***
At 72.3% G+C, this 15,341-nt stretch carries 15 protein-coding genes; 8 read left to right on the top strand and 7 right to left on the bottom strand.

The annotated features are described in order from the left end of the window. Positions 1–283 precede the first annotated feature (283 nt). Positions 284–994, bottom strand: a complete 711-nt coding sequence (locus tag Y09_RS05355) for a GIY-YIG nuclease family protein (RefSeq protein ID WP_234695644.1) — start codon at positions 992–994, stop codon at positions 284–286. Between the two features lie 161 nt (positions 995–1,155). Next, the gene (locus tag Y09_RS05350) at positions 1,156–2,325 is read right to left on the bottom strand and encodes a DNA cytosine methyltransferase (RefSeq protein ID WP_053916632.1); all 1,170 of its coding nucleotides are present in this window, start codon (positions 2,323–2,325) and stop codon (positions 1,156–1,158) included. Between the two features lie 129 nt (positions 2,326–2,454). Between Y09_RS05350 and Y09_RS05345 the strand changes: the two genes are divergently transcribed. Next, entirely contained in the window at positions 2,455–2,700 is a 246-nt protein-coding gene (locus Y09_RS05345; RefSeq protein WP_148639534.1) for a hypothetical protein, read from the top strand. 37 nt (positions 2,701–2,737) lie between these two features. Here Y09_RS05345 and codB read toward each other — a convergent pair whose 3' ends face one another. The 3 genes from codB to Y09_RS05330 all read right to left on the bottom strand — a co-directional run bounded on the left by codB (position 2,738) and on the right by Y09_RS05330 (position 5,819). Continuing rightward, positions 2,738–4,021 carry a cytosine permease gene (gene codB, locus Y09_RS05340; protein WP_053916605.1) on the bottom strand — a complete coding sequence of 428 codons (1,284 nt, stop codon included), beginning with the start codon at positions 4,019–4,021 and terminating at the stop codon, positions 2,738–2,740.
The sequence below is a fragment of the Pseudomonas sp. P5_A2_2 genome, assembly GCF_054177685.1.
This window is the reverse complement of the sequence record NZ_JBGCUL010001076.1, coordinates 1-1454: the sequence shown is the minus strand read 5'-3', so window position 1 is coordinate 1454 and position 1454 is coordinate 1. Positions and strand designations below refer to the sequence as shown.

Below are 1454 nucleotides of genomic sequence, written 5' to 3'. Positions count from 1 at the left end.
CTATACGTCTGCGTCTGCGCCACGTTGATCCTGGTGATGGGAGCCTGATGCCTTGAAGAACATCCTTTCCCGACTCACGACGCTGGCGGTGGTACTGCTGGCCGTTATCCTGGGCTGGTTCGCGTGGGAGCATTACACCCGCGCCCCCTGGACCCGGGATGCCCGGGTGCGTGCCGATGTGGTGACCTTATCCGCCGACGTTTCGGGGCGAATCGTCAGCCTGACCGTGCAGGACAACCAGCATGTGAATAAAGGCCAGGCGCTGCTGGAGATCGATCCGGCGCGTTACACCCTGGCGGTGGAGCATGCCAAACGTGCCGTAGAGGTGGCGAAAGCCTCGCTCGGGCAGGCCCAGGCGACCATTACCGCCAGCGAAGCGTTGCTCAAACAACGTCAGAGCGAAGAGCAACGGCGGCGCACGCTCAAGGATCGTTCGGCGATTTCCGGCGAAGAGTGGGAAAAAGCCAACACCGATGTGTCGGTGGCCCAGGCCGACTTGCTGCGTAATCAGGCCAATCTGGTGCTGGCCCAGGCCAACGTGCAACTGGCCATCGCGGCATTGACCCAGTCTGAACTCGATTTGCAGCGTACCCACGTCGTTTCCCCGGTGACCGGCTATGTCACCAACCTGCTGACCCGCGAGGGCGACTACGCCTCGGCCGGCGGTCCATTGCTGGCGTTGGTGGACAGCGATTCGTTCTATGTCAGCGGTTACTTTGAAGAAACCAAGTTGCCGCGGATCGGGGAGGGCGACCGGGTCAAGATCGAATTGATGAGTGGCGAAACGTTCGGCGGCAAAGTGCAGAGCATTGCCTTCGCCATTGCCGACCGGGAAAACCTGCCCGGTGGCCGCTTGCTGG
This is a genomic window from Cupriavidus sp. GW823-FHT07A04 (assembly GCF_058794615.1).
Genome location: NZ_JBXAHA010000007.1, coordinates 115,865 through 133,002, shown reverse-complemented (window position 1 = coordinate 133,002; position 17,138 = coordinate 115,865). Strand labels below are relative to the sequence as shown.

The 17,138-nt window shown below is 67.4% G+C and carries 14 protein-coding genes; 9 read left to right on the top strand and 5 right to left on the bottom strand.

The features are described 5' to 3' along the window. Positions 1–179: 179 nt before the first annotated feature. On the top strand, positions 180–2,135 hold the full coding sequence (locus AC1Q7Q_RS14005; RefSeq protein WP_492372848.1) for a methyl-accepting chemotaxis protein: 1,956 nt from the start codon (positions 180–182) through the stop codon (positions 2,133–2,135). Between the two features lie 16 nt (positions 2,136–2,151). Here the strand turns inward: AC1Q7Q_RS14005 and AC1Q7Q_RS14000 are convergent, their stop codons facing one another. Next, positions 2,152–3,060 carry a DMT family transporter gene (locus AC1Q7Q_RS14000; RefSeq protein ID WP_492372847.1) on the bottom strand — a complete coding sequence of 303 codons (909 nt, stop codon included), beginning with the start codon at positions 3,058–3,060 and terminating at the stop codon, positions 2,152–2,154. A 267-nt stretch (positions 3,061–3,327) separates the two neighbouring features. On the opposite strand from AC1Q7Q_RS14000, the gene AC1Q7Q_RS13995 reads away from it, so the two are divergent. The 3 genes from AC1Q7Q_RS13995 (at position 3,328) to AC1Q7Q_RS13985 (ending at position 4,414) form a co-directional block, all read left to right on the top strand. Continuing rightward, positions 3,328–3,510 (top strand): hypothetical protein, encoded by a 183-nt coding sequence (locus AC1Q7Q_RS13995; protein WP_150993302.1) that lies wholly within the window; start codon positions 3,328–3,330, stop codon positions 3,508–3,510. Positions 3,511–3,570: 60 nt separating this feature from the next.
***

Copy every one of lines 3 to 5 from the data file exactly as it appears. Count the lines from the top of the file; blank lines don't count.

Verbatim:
The sequence below is a fragment of the Pseudomonas sp. P5_A2_2 genome, assembly GCF_054177685.1.
This window is the reverse complement of the sequence record NZ_JBGCUL010001076.1, coordinates 1-1454: the sequence shown is the minus strand read 5'-3', so window position 1 is coordinate 1454 and position 1454 is coordinate 1. Positions and strand designations below refer to the sequence as shown.

Below are 1454 nucleotides of genomic sequence, written 5' to 3'. Positions count from 1 at the left end.